But low enrollment shouldn’t be the main criterion. From a strategic standpoint, colleges should instead focus on the classes and programs where demand is low for employment of graduates in those fields. Some fields with low employment demand still have high student enrollment.
Second, community college administrators should consider course costs when devising the overall curriculum. In most states, community colleges get their funding on a per-pupil basis, independent of whether a student is in an expensive program, such as health or engineering. It might be logical to expect that program expansion would be more related to cost than to labor market trends. But the data I analyzed showed little difference in responsiveness between expensive programs and other programs. Ultimately, programs that operated at a net loss for the college were no more likely to have a strong relationship with the labor market than those that had a net gain. If expensive courses are where job growth is — that’s true for health — expanding such courses will require steep cuts in other departments.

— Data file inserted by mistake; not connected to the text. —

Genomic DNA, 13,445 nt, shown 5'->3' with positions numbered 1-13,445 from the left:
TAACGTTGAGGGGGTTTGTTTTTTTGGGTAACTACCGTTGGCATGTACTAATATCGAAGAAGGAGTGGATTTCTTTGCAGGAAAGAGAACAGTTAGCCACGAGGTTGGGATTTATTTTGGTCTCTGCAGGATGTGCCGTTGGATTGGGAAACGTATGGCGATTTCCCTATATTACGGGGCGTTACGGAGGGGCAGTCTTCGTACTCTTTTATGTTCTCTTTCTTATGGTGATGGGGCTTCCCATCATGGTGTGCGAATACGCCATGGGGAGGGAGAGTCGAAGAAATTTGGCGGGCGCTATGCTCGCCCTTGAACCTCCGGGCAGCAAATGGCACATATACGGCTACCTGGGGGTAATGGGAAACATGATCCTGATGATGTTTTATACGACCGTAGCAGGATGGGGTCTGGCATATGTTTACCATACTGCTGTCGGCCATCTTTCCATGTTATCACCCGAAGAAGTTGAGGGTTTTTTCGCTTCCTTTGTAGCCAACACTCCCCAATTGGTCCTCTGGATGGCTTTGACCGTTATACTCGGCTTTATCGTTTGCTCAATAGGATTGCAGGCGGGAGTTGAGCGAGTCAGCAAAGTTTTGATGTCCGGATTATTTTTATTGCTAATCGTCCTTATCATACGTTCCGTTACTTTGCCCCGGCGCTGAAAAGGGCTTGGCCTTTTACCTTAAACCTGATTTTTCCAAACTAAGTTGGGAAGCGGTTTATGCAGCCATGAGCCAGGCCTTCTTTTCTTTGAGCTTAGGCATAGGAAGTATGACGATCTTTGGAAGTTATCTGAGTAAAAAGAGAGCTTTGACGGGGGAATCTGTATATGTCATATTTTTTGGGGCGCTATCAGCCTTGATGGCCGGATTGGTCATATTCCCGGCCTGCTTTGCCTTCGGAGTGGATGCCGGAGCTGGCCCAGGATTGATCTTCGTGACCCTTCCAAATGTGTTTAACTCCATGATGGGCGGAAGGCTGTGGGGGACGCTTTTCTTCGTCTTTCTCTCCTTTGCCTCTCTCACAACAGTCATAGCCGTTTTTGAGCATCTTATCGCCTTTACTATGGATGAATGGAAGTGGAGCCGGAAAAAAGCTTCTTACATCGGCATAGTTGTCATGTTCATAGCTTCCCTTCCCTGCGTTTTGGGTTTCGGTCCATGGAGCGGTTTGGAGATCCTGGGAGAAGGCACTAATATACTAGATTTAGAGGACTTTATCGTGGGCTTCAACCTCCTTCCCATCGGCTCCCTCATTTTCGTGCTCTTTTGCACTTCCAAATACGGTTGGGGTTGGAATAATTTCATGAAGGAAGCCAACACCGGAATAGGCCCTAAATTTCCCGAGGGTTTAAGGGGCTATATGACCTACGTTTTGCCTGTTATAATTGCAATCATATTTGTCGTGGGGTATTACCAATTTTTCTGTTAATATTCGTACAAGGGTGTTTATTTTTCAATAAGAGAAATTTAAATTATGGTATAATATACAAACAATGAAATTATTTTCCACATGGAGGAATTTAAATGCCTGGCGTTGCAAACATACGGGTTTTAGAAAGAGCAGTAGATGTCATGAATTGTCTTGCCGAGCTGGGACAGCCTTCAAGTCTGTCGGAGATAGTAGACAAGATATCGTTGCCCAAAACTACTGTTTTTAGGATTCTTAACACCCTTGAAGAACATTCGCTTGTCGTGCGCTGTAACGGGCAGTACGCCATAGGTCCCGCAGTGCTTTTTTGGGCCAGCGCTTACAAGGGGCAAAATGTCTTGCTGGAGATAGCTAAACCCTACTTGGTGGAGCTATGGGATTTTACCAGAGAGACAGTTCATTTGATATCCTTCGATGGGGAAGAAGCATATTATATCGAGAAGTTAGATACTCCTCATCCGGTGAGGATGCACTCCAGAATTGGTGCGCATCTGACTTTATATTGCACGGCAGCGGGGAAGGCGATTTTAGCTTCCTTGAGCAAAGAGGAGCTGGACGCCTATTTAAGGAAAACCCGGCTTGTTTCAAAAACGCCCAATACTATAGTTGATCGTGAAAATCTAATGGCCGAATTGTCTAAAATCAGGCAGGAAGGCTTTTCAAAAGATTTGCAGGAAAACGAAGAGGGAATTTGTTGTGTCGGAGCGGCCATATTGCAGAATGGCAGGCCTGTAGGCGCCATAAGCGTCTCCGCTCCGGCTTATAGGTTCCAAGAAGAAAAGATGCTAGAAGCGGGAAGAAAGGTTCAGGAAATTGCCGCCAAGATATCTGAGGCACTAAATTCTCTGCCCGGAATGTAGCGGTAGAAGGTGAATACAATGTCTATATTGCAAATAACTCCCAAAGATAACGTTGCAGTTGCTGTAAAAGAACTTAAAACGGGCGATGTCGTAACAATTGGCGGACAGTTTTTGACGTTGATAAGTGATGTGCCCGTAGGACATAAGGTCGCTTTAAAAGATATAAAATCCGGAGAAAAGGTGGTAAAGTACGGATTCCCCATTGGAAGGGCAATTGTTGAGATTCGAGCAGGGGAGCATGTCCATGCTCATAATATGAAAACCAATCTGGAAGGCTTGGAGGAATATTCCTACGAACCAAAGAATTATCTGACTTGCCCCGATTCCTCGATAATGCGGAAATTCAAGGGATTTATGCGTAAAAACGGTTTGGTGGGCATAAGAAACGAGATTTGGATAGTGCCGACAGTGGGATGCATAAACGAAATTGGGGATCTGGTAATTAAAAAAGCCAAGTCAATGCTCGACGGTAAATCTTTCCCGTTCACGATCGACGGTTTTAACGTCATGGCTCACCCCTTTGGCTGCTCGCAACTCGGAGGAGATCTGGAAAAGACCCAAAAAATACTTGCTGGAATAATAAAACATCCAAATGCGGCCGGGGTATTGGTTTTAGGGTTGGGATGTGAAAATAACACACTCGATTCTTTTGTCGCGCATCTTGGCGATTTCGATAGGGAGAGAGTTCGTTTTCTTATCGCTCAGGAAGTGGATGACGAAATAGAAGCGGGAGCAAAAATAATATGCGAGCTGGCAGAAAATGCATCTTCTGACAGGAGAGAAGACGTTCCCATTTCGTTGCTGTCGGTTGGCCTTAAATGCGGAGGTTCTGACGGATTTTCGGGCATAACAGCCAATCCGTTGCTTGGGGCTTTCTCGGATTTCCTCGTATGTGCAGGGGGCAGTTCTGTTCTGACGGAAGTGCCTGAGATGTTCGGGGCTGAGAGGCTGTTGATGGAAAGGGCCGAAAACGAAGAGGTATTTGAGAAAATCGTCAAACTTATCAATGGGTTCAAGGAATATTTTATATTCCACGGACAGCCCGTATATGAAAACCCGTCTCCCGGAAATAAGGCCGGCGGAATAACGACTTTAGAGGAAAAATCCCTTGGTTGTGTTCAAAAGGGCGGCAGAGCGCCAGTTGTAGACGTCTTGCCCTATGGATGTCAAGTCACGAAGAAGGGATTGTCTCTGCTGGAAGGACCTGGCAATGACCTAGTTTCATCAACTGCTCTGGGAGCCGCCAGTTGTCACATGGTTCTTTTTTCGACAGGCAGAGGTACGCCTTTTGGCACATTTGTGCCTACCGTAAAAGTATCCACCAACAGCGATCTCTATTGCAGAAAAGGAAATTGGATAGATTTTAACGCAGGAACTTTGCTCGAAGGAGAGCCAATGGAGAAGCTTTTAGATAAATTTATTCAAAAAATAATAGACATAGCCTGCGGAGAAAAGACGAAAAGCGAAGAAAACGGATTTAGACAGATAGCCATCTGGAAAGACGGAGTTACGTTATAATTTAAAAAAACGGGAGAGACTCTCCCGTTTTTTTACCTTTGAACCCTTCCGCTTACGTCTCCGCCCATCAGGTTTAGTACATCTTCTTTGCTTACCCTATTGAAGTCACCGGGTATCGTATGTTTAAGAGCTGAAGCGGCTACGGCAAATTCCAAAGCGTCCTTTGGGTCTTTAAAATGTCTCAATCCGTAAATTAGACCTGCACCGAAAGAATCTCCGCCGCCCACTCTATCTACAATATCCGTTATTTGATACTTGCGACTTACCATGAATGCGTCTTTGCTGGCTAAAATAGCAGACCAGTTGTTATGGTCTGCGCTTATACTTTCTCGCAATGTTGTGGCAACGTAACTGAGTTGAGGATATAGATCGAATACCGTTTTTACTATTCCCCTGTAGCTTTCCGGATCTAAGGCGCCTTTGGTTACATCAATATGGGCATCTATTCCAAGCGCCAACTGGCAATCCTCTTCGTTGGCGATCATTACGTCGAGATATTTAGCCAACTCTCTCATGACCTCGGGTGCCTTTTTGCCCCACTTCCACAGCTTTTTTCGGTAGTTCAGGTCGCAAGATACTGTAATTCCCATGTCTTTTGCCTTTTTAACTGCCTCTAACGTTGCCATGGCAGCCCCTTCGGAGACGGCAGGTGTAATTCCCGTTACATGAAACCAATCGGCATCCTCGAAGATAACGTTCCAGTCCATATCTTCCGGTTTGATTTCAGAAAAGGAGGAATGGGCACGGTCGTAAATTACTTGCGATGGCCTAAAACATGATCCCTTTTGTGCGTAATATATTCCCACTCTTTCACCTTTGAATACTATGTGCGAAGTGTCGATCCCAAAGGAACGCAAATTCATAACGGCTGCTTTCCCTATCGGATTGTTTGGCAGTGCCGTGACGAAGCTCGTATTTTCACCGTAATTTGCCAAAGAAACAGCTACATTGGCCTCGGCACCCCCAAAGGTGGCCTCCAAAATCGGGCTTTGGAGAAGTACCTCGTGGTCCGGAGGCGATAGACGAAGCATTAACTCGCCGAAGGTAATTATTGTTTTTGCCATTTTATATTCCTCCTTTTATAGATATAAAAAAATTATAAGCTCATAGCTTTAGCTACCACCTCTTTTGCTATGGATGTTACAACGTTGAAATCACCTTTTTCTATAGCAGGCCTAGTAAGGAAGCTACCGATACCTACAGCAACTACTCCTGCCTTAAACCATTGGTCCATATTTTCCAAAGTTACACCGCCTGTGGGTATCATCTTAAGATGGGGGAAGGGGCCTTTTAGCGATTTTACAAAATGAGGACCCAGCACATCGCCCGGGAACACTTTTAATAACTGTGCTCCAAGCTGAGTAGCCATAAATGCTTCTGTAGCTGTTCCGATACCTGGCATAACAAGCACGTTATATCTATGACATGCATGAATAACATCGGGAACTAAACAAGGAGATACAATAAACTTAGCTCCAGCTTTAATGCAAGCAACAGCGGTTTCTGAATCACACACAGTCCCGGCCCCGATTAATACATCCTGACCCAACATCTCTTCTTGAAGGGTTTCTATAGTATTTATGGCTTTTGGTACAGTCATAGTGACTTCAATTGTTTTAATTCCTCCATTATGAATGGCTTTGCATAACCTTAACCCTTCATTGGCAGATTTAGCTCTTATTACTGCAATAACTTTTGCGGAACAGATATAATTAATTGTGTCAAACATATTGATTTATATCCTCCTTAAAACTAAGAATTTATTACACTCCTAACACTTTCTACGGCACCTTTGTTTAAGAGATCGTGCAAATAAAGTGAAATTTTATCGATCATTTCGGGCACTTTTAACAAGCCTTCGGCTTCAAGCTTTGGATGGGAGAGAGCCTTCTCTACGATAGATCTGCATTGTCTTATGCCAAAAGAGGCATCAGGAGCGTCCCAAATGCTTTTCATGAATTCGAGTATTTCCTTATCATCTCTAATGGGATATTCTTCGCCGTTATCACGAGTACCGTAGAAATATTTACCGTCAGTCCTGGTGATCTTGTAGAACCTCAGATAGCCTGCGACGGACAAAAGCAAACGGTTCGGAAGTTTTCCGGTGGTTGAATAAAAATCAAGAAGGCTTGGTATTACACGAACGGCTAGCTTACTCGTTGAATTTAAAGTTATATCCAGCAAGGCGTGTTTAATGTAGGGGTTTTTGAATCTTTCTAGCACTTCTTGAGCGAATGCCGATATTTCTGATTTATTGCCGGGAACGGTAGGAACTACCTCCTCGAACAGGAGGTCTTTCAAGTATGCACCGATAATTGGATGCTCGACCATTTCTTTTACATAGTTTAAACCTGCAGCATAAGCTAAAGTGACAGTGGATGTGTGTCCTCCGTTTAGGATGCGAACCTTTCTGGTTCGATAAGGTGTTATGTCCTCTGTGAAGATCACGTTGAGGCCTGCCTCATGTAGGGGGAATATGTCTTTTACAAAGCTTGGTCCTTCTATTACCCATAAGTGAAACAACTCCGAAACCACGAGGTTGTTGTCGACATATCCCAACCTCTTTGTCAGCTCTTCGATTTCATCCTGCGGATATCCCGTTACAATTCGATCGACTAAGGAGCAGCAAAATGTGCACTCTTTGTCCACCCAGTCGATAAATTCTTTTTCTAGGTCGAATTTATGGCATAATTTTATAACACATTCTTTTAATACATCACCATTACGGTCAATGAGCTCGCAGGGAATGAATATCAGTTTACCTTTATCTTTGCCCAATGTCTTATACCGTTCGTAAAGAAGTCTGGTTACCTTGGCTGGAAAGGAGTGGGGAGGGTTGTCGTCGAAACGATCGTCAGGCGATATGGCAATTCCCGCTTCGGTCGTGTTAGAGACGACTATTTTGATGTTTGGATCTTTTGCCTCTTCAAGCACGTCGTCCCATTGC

Is California different from the rest of the country? It has the largest community college system and stronger agreements with the public four-year sector than community colleges in other states. But that distinction may have little impact. To see if California was an outlier, I looked at national-level information on community college degrees and certificates from the Integrated Postsecondary Education Data System at the National Center for Education Statistics. I found that the national trends are similar to those in California. Thus, the lessons learned from California’s colleges are applicable to the rest of the country.
The need to align courses and budgets with careers is clear. So is the path. Now colleges must follow it.